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Bill Thayer

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Cities in the Sand
Leptis Magna and Sabratha in Roman Africa

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(p7) Preface

This book is intended primarily as a pictorial introduction to the personality of two towns. Today they attract only a few curious travelers, but two thousand years ago Leptis Magna and Sabratha teemed with important agricultural and commercial life. It was this very manner of life which made these cities, their surrounding province and all of Africa so important to citizens living in Rome, the capital city of the Roman Empire. Since those ancient days the rougher forces of nature have re-exerted their control over this section of the Tripolitanian coast, knocking great colonnades to the ground, bruising finely carved architrave blocks, and finally smothering all in drifting sand dunes.

In modern times a few mysterious sentinel-like stones encouraged sporadic digging for the sake of recovering an occasional strange inscription or piece of mute sculpture. This, however, was most certainly not the way to discover exactly what lay beneath the sands, and during its control over modern Tripolitania the Italian government encouraged its archaeologists to devote attention to these symbols of Rome's ancient past. For the first time scientific methods of excavation were applied to the ruins of Leptis Magna and Sabratha and eventually authoritative reports began to appear in the indispensable series entitled Africa Italiana. In more recent years work has been done at Leptis Magna and the hinterland of Tripolitania under the auspices of the British School at Rome as well. In a forthcoming publication, the British School will survey in scholarly detail the result of its efforts at Leptis Magna.

From these remarks it will be evident that our present little book cannot pretend to cover all the fine points and valuable details of a scientific publication. Rather can it serve only as a visual lure to attract the attention of the curious reader to a subject of undeniable value and interest.

The author is deeply indebted to John B. Ward Perkins, Esq., for his very kind suggestions concerning the text and illustrations. While studying the latter the reader should be advised that restoration and reconstruction have been restored to by the excavators in order to offer some concept of original forms as well as to protect what original elements still survive.

K. M.

Chapter
Contents

Technical Details

Edition Used

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Proofreading

As almost always, I retyped the text by hand rather than scanning it — not only to minimize errors prior to proofreading, but as an opportunity for me to become intimately familiar with the work, an exercise which I heartily recommend: Qui scribit, bis legit. (Well-meaning attempts to get me to scan text, if successful, would merely turn me into some kind of machine: gambit declined.)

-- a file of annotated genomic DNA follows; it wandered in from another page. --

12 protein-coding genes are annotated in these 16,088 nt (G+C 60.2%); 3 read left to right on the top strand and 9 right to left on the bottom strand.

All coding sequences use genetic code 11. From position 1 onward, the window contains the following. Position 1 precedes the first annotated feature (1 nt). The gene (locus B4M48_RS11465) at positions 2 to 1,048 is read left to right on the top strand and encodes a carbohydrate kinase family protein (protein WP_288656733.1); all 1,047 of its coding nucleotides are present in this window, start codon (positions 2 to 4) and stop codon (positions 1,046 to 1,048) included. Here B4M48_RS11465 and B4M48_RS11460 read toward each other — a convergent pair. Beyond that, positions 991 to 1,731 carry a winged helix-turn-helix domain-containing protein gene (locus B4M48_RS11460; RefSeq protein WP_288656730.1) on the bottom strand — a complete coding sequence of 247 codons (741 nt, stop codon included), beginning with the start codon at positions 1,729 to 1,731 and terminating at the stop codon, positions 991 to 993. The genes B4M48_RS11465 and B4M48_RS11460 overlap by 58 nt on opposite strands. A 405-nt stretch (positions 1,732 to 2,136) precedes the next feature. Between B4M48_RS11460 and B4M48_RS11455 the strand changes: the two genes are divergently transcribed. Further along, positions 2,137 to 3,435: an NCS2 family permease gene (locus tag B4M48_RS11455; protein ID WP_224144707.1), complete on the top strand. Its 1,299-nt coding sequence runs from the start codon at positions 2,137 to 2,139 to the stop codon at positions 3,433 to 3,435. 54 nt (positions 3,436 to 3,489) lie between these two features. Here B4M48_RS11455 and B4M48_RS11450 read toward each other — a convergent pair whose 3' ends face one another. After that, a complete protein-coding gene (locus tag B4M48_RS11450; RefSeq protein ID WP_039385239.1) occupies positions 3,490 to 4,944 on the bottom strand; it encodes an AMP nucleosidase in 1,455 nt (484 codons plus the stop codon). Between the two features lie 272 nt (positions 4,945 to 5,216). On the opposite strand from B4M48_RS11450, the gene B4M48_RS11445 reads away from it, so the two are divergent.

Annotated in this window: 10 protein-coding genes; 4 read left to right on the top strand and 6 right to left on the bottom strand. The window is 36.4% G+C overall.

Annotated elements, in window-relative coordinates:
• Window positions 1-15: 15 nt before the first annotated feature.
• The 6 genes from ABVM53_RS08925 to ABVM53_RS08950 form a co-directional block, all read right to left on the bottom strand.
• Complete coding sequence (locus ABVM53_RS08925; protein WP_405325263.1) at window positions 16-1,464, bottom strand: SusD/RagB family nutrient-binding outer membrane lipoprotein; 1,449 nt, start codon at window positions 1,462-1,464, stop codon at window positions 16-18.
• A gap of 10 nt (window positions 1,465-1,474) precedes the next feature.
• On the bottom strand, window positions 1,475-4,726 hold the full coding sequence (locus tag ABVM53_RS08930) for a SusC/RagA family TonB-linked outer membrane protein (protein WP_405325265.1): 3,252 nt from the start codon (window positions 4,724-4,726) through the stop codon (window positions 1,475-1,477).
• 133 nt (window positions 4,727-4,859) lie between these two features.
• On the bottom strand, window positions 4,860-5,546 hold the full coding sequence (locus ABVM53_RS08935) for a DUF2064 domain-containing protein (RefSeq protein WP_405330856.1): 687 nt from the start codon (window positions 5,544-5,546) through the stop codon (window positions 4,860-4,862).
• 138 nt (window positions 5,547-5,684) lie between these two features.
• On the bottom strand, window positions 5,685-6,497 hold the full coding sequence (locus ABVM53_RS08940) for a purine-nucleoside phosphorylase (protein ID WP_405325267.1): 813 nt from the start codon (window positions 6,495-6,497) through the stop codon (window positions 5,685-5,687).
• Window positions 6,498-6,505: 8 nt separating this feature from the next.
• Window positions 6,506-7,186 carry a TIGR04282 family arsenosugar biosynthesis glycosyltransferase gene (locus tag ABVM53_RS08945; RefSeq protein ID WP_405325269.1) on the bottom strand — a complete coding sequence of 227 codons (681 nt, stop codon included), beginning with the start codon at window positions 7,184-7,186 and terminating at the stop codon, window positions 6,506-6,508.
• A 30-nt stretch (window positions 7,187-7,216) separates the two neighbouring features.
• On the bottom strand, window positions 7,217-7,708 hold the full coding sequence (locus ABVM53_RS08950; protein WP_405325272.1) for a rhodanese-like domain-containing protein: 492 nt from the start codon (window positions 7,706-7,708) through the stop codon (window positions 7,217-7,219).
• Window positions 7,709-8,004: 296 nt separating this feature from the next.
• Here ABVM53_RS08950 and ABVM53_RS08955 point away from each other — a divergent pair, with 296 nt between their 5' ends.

This transcription is being minutely proofread. I run a first proofreading pass immediately after entering each chapter; then a second proofreading, detailed and meant to be final: in the table of contents above, the chapters are shown on blue backgrounds, indicating that I believe them to be completely errorfree; or on red backgrounds, meaning that the chapter has not received that second final proofreading. The header bar at the top of each chapter page will remind you with the same color scheme.

The print edition was well proofread; there are few typographical errors. These few errors then, when I could fix them, I did, marking the correction each time with one of these: º. If for some reason I could not fix the error or merely suspected one, it is marked º: as elsewhere on my site, glide your cursor over the bullet to read the variant. Similarly, bullets before measurements provide conversions to metric, e.g., 10 miles. Very occasionally, also, I use this blue circle to make some brief comment.

Inconsistencies or errors in punctuation are remarkably few; they have been corrected to the author's usual style, in slightly brighter blue — barely noticeable on the page when it's a comma for example like this one, but it shows up in the sourcecode as <SPAN CLASS="emend">. Finally, a number of odd spellings, curious turns of phrase, etc. have been marked <!‑‑ sic ‑‑> in the sourcecode, just to confirm that they were checked.

Any other mistakes, please drop me a line, of course: especially if you have the printed edition in front of you.

Pagination and Local Links

For citation and indexing purposes, the pagination is indicated by local links in the sourcecode and made apparent in the right margin of the text at the page turns (like at the end of this linep57). Sticklers for total accuracy will of course find the anchor at its exact place in the sourcecode.

In addition, I've inserted a number of other local anchors: whatever links might be required to accommodate the author's own cross-references, as well as a few others for my own purposes. If in turn you have a website and would like to target a link to some specific passage of the text, please let me know: I'll be glad to insert a local anchor there as well.


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Site updated: 17 Jul 07